According to the latest numbers from the U.S. Department of Education, this is the average graduate school debt among recent graduates who borrowed to earn a post baccalaureate certificate, master’s, doctoral, or professional degree:
- Average grad school loan debt: $76,620
The amount of debt varies according to the type of degree earned. Here’s the average cumulative debt for recent graduates who borrowed to earn the following degrees:
- Postbaccalaureate certificate: $54,090
- Master’s degree: $50,290
- Research doctorate: $101,490
- Education doctorate: $101,730
Keep in mind these numbers don’t include any additional debt borrowers might have from their undergraduate education.
Master’s degree debt by program
In addition to the type of degree, the amount of debt taken on by students can depend on the program or course of study they enroll in. Here are the latest numbers from the Department of Education on graduate school debt for recent master’s degree earners, by program:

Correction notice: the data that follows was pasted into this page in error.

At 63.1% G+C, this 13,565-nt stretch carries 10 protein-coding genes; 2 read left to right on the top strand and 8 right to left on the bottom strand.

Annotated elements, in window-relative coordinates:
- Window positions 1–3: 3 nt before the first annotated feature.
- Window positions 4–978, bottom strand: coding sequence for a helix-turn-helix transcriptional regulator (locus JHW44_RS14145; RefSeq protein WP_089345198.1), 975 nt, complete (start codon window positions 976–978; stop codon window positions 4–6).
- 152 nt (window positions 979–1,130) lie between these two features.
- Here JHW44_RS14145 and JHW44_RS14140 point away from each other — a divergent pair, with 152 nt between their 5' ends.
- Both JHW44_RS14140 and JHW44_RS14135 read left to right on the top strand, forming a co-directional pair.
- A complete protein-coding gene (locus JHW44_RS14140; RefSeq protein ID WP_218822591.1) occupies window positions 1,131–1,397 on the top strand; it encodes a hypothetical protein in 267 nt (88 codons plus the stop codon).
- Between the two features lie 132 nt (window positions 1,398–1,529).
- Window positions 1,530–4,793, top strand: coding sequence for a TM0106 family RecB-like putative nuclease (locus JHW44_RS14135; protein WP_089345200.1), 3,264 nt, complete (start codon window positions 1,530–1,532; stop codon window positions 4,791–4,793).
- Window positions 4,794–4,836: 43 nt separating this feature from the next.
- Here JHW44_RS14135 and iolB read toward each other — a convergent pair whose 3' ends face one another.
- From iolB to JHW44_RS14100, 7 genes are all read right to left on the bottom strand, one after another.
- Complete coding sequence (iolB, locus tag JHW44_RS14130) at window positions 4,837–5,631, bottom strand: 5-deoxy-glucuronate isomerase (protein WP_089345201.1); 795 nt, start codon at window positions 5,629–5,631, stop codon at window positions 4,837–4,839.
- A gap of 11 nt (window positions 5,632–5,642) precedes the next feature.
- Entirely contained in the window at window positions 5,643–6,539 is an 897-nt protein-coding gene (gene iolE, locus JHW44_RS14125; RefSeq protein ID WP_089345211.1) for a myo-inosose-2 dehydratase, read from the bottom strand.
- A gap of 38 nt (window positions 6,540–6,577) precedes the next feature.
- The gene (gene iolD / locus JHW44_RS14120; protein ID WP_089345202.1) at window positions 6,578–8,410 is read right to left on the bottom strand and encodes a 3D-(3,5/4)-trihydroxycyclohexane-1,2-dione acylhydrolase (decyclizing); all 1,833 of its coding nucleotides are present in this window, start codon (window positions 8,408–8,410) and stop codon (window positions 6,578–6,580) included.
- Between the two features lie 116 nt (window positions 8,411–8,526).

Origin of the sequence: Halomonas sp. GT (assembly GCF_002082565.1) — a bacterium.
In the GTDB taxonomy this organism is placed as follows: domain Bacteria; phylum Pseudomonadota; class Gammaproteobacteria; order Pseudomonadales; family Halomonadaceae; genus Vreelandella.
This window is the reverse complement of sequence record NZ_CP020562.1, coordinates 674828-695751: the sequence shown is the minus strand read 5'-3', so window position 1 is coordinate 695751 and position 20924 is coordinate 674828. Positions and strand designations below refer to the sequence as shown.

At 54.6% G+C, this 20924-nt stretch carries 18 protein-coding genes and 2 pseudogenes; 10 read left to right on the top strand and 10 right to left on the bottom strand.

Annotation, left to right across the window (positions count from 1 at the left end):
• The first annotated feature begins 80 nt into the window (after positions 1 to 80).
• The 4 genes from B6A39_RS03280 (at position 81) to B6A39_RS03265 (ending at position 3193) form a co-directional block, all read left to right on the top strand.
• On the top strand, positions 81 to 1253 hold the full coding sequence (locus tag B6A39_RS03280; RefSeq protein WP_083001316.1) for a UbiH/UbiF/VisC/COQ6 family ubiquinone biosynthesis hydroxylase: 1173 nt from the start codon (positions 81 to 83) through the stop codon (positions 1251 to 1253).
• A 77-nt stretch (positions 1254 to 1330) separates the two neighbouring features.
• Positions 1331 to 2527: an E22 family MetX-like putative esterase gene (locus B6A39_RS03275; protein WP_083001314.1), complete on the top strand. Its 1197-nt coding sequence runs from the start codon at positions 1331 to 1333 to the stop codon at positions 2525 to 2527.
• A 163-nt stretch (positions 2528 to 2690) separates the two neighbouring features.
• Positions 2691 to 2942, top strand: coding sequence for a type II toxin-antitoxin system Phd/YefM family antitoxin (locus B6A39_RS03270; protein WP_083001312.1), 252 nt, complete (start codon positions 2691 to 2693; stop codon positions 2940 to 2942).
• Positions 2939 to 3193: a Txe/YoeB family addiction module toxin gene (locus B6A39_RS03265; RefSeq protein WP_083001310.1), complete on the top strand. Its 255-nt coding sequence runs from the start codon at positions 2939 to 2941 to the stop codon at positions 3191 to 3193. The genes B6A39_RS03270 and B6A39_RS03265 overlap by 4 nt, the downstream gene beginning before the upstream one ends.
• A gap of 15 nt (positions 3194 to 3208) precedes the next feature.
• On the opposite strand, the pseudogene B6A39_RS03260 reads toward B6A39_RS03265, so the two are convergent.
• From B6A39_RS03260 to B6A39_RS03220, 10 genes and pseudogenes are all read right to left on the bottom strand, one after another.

- Master of education: $45,080
- Master of science (MS): $51,770
- Master of business administration (MBA): $54,140
- Master of arts (MA): $57,130
Doctoral degree debt by program
A doctoral degree is the most expensive type of grad school degree, but the debt that students take on can vary by program. Some degrees take longer to earn than others, and some offer students opportunities to defray their costs by teaching or conducting research while they’re still in school.
Here are the latest numbers from the Department of Education on graduate school debt for recent graduates who borrowed to earn a doctoral degree, by program:
- PhD (non education): $104,450
- Education (any doctorate): $109,820
- Medicine (MD or DO): $240,800
- Other health-related doctorate: $205,450